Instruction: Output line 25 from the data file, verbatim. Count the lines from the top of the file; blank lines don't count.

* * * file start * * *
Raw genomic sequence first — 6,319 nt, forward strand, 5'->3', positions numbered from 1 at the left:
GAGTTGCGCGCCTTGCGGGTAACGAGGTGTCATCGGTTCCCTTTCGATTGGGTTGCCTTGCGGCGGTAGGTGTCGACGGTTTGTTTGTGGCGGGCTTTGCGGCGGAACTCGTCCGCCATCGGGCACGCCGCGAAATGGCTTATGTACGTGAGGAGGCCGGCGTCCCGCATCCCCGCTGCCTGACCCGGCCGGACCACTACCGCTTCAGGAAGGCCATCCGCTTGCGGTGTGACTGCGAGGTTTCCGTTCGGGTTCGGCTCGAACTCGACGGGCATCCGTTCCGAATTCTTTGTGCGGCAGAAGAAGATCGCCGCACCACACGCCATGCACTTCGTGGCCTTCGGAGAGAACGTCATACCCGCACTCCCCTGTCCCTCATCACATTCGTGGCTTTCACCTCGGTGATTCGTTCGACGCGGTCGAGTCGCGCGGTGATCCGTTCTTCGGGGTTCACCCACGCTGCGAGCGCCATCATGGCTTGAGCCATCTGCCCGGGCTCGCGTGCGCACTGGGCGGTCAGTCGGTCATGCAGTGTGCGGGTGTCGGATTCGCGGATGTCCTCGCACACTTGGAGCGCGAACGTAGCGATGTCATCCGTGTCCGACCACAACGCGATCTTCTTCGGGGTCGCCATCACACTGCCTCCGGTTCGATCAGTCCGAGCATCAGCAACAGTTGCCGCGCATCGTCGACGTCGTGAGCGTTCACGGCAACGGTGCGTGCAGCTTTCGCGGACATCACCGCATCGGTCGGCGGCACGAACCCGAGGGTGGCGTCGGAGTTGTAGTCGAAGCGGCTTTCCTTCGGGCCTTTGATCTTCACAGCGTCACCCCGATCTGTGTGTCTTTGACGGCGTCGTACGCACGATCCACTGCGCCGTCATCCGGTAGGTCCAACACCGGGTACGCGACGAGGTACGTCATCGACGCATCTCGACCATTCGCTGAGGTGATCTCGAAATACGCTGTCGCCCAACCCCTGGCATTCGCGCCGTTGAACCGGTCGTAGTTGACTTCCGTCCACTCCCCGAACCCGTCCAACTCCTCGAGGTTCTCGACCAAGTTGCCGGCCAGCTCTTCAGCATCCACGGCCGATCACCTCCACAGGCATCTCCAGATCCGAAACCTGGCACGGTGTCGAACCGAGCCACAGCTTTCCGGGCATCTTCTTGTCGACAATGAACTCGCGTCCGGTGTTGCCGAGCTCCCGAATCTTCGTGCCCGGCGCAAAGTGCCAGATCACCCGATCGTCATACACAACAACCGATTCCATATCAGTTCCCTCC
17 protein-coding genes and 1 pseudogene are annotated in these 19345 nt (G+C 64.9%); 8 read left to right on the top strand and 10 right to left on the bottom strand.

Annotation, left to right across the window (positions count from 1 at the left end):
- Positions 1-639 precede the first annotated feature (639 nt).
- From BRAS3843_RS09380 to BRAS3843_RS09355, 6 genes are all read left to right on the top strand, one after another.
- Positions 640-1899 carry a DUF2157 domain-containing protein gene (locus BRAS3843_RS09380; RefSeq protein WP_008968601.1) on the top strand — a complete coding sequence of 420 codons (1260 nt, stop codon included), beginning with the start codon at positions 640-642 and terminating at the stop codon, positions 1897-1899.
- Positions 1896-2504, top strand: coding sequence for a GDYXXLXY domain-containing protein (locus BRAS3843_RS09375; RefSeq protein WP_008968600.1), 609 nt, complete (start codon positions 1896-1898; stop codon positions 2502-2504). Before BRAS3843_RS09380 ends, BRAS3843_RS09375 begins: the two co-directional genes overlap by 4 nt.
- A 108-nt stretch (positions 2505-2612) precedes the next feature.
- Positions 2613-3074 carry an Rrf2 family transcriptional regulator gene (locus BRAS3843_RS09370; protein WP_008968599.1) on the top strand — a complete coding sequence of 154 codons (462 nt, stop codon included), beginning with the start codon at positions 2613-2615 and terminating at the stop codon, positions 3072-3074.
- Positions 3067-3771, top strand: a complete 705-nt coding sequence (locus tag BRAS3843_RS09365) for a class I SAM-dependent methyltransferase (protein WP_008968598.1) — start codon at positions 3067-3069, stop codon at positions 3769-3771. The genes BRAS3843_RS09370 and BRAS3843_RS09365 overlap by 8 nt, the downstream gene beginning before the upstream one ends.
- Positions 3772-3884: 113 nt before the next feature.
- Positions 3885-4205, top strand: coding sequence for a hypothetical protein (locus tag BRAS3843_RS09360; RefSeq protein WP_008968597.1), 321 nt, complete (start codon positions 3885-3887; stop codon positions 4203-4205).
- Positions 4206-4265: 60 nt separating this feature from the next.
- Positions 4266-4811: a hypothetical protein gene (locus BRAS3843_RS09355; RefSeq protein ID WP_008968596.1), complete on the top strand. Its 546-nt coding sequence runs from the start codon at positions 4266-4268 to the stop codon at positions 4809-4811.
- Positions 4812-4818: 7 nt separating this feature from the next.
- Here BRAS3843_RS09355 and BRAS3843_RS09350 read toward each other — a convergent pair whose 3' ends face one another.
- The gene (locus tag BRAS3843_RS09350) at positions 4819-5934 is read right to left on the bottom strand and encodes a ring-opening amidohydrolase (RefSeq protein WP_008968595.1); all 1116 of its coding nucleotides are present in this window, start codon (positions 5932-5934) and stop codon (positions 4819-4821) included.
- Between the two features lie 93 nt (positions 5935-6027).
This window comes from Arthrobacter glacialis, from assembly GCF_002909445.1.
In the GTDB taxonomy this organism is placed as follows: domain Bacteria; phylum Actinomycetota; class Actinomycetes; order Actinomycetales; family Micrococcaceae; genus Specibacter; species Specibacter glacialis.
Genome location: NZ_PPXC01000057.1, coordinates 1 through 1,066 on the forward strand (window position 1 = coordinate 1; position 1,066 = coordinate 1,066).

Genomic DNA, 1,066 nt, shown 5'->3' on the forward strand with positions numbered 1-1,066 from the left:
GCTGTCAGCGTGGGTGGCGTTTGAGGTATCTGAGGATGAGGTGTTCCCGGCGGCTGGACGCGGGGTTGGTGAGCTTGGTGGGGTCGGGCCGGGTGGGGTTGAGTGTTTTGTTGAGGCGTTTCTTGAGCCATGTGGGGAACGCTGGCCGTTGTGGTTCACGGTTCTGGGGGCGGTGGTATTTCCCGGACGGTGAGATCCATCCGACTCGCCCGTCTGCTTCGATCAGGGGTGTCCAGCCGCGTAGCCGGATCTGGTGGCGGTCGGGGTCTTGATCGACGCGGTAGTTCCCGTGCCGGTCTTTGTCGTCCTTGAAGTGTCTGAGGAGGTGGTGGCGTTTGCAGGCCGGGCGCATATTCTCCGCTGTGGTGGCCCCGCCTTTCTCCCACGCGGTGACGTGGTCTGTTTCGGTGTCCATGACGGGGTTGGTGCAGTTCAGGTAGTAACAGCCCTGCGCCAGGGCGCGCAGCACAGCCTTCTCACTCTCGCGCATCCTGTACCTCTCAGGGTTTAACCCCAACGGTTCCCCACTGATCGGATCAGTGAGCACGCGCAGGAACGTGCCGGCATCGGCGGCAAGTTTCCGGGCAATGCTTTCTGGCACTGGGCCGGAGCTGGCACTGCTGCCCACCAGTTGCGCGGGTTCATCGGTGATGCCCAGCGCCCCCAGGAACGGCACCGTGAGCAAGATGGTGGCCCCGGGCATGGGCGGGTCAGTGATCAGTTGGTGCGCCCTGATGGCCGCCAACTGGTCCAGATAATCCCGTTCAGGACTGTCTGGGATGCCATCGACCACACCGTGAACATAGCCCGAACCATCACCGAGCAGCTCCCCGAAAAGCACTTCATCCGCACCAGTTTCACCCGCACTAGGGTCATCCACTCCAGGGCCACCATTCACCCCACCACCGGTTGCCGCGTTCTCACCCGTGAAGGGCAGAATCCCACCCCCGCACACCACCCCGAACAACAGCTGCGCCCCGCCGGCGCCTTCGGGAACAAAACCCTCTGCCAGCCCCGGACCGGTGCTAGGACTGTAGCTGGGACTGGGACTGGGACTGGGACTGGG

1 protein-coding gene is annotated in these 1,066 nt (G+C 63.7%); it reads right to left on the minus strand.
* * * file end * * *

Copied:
1 protein-coding gene is annotated in these 1,066 nt (G+C 63.7%); it reads right to left on the minus strand.